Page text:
06 Aug My 4 Favorite Breathing Exercises
If you missed my last post on the importance of breathing habits to relieve pain and improve recovery, click here before you take a look on to my most used breathing exercises.
Just to quickly recap, breathing is super important in order to restore full mobility and to help with recovery. If we are unable to breath correctly then we will not be able to move correctly. Plain and simple.
With these exercises listed I have helped get people out of pain or gained range of motion in their shoulders, spine, and hips almost as if it was like magic.
What’s the secret?
Just getting airflow into areas where it wasn’t going before.
90/90 Hip Lift
This is my go to exercise to get clients out of low back pain.
By digging your heels into the box you are using the hamstrings to help curl the pelvis back, slightly lifting the tailbone off the floor, and smashing your low back into the ground. There is also a half foam roller or a small ball that goes in-between the knees that you are squeezing. Once in the position, you are staying there for the duration of the exercise. From there, you inhale through the nose then exhale through the mouth to the point where you feel like you have no air left in your lungs. As you breath out you are dropping the rib cage down, and you’ll start to feel your abs light up like a Christmas tree. After a full exhale, hold your breath for about 5 seconds to allow for the body to reset. With the next inhale, keep the tension in your abs and don’t allow your ribcage to flare back up. Feel some expansion in your chest and in your rib cage laterally. Repeat for 2 sets of 5 breaths.
This breathing exercise is a killer. (Thanks to Mike Robertson)
I like to use this one for individuals who are also dealing with some low back pain and/or if someone has a flat thoracic spine.
So starting on your hands and knees, you push yourself away from the floor. Feel your shoulder blades wrap around your ribcage. This is where your reach is coming from, not necessarily rounding out the rib cage. As you push through your hands, lift your knees about 1 inch off the floor and roll your hips back, in other words, roll your pubic bone towards your chest. Again, maintaining this position for the set. Making sure the neck is in a neutral position and your upper traps are relaxed, complete full breath cycles with max inhales through the nose and exhales through the mouth, holding your breath after a full exhale for about 5 seconds. Repeat for 2 sets of 5 breaths.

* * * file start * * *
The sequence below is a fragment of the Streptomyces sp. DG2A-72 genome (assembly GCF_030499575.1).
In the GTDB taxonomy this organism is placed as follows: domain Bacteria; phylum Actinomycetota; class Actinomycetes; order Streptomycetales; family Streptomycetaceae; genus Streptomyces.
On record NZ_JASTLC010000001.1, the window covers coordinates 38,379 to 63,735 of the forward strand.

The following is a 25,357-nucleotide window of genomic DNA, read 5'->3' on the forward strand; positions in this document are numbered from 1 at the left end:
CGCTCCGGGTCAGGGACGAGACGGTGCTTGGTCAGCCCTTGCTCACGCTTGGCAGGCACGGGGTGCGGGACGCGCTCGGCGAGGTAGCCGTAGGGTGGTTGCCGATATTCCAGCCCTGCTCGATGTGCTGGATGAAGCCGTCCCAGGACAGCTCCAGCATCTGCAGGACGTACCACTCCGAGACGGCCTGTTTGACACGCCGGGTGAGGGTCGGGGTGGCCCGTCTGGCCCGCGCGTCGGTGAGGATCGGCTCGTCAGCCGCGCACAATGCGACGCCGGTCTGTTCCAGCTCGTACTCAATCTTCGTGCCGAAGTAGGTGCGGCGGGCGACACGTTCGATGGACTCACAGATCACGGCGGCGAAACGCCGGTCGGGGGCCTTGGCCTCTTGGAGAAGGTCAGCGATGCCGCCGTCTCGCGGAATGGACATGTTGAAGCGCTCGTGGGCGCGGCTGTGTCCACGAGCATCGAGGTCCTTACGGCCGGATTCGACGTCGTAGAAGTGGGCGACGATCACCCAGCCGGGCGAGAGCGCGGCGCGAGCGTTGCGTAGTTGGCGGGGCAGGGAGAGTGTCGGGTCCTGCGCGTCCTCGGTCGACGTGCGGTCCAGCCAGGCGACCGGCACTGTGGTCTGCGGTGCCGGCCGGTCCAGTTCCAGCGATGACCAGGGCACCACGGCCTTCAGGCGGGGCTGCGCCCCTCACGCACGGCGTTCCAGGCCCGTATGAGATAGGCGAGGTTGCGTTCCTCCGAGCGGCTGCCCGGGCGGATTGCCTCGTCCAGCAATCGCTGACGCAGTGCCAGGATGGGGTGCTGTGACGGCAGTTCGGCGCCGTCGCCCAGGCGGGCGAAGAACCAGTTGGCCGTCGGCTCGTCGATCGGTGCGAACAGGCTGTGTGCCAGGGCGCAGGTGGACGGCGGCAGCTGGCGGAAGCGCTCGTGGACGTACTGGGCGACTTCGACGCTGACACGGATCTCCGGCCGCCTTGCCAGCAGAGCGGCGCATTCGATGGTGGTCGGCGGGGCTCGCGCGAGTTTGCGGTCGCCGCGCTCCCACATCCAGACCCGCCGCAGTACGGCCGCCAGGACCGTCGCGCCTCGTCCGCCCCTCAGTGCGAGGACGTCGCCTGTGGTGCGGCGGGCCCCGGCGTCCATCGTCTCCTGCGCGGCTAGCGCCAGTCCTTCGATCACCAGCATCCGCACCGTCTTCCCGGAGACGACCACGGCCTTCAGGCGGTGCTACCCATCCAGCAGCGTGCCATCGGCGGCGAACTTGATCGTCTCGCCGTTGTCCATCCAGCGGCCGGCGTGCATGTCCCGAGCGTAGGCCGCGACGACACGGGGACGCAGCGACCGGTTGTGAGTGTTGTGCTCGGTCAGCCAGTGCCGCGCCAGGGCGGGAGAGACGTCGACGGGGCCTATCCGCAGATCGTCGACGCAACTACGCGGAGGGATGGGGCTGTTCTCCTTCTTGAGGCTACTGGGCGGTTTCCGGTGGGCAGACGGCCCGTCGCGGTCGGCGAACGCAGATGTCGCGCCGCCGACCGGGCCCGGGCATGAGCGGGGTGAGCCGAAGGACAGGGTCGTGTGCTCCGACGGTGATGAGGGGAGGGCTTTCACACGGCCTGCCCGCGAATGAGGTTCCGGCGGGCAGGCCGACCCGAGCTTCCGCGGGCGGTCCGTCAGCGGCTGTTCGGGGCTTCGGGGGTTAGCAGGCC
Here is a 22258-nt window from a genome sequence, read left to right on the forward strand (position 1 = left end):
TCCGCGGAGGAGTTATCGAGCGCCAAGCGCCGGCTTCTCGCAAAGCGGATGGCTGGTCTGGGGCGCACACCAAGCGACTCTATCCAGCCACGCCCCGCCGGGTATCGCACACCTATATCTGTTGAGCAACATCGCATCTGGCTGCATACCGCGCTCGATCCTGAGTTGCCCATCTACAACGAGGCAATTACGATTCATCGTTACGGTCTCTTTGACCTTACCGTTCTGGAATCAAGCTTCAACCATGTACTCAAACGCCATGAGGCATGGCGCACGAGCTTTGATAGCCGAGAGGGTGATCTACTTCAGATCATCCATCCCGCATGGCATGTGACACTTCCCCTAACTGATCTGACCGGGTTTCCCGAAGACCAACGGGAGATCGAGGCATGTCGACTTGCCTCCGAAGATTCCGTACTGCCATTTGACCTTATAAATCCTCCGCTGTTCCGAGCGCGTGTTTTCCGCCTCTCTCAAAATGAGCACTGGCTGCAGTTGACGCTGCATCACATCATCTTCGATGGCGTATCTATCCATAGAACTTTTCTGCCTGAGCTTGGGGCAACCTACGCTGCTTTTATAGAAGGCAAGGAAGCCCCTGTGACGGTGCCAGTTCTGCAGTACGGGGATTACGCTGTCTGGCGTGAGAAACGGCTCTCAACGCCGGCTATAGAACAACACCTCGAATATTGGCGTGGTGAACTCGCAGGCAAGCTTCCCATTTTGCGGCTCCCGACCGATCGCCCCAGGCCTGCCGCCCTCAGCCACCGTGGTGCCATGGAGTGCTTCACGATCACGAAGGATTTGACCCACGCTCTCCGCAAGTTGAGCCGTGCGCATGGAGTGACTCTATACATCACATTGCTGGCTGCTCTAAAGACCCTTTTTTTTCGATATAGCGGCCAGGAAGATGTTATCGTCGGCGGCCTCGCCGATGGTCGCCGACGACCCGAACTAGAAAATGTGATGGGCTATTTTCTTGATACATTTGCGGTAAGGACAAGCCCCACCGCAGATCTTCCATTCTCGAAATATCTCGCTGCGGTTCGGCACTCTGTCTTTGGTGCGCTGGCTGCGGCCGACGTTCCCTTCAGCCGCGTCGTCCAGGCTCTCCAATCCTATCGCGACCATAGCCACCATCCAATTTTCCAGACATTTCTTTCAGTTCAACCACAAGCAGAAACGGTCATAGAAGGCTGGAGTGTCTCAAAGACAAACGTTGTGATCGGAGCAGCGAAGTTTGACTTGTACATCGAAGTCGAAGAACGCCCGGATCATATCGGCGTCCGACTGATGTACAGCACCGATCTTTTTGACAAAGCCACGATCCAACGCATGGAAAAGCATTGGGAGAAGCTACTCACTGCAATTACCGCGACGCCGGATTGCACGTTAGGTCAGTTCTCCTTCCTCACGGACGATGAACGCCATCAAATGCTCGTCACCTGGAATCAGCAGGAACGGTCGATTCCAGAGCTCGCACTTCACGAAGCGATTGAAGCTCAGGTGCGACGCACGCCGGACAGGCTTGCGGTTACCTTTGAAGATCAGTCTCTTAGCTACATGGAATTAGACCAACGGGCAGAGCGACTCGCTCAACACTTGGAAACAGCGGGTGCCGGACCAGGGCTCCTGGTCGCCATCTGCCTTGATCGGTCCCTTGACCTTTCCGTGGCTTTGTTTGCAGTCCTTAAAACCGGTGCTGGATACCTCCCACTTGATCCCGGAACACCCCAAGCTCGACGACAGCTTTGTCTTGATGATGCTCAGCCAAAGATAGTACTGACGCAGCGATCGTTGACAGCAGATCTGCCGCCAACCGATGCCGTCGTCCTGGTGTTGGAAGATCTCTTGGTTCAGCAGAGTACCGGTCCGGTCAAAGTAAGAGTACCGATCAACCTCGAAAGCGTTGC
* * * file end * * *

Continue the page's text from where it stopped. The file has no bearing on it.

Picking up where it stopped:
The squat hang is a go to for me after a training session and wanting to get your body into a parasympathetic state to start that recovery process.
Going down into a full squat position, you are hanging onto the bar. If you were to let go of the bar here you should roll right back. The weight is through the heels, so try to wiggle your toes to make sure your weight is distributed to the right spot. There is a foam roller in-between the knees that your squeezing and also rotating the pelvis backwards as hard as you can in this position, and allow the shoulder blades to wrap around the rib cage. Like the previous exercises, perform this for 2 sets of 5 breaths with full inhales through the nose and exhales through the mouth, holding the breath after the full exhale for a few seconds. Be sure to feel your upper back fill with air as you inhale.
PRI Wall Squat
This is the most advanced of the exercises in this post, but the simplest variation. This is good for someone dealing with low back, a postural reset, and a good exercise I’ll put into someones warmup as you will feel the legs lighting up.
You start back up against the wall with your feet approximately 6 inches away from the wall. From there, slide down with your knees going forward and keeping the weight through the heels. A foam roller is placed between the knees to squeeze and curling the pelvis backwards to slightly lift the tailbone off the wall, just like in the 90/90 hip lift. Reach with both arms down and out so your upper back is off the wall. Make sure the upper traps are relaxed. At this point, your low back should be the only part that is against the wall. Complete full breath cycles for 2 sets of 5 breaths holding the breath for a few seconds after an exhale. When inhaling, you should feel the upper back expand with air.
So there ya have it, my top 4 breathing exercises. I more often than not will always come back to these exercises to improve posture, reduce pain, and jumpstart the recovery.
Give these few a try and see if these will help
Still having trouble getting out of pain or feeling better? Be sure to head over to my Online Coaching page to see if you would have any interest in becoming a client by getting you out of pain and improving mobility through customized programming.